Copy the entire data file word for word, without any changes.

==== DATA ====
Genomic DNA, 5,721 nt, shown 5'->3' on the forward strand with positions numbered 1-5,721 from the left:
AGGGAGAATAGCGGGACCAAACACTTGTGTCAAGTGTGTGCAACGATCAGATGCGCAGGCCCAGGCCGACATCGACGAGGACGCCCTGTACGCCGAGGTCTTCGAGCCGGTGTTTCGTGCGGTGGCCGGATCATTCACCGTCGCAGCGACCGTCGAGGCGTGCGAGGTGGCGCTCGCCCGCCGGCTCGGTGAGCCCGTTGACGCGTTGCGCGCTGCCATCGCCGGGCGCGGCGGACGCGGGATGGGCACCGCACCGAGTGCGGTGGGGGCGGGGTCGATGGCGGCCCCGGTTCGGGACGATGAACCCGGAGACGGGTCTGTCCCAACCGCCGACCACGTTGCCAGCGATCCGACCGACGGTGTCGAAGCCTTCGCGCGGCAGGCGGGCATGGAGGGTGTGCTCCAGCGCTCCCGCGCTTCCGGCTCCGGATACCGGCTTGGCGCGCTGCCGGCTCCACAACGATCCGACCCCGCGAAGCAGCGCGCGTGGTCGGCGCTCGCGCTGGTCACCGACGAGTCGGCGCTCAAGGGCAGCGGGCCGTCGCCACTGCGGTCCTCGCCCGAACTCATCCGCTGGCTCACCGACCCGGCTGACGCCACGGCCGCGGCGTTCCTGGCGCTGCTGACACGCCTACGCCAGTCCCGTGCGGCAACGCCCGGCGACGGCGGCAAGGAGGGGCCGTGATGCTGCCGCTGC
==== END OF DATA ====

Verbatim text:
Genomic DNA, 5,721 nt, shown 5'->3' on the forward strand with positions numbered 1-5,721 from the left:
AGGGAGAATAGCGGGACCAAACACTTGTGTCAAGTGTGTGCAACGATCAGATGCGCAGGCCCAGGCCGACATCGACGAGGACGCCCTGTACGCCGAGGTCTTCGAGCCGGTGTTTCGTGCGGTGGCCGGATCATTCACCGTCGCAGCGACCGTCGAGGCGTGCGAGGTGGCGCTCGCCCGCCGGCTCGGTGAGCCCGTTGACGCGTTGCGCGCTGCCATCGCCGGGCGCGGCGGACGCGGGATGGGCACCGCACCGAGTGCGGTGGGGGCGGGGTCGATGGCGGCCCCGGTTCGGGACGATGAACCCGGAGACGGGTCTGTCCCAACCGCCGACCACGTTGCCAGCGATCCGACCGACGGTGTCGAAGCCTTCGCGCGGCAGGCGGGCATGGAGGGTGTGCTCCAGCGCTCCCGCGCTTCCGGCTCCGGATACCGGCTTGGCGCGCTGCCGGCTCCACAACGATCCGACCCCGCGAAGCAGCGCGCGTGGTCGGCGCTCGCGCTGGTCACCGACGAGTCGGCGCTCAAGGGCAGCGGGCCGTCGCCACTGCGGTCCTCGCCCGAACTCATCCGCTGGCTCACCGACCCGGCTGACGCCACGGCCGCGGCGTTCCTGGCGCTGCTGACACGCCTACGCCAGTCCCGTGCGGCAACGCCCGGCGACGGCGGCAAGGAGGGGCCGTGATGCTGCCGCTGC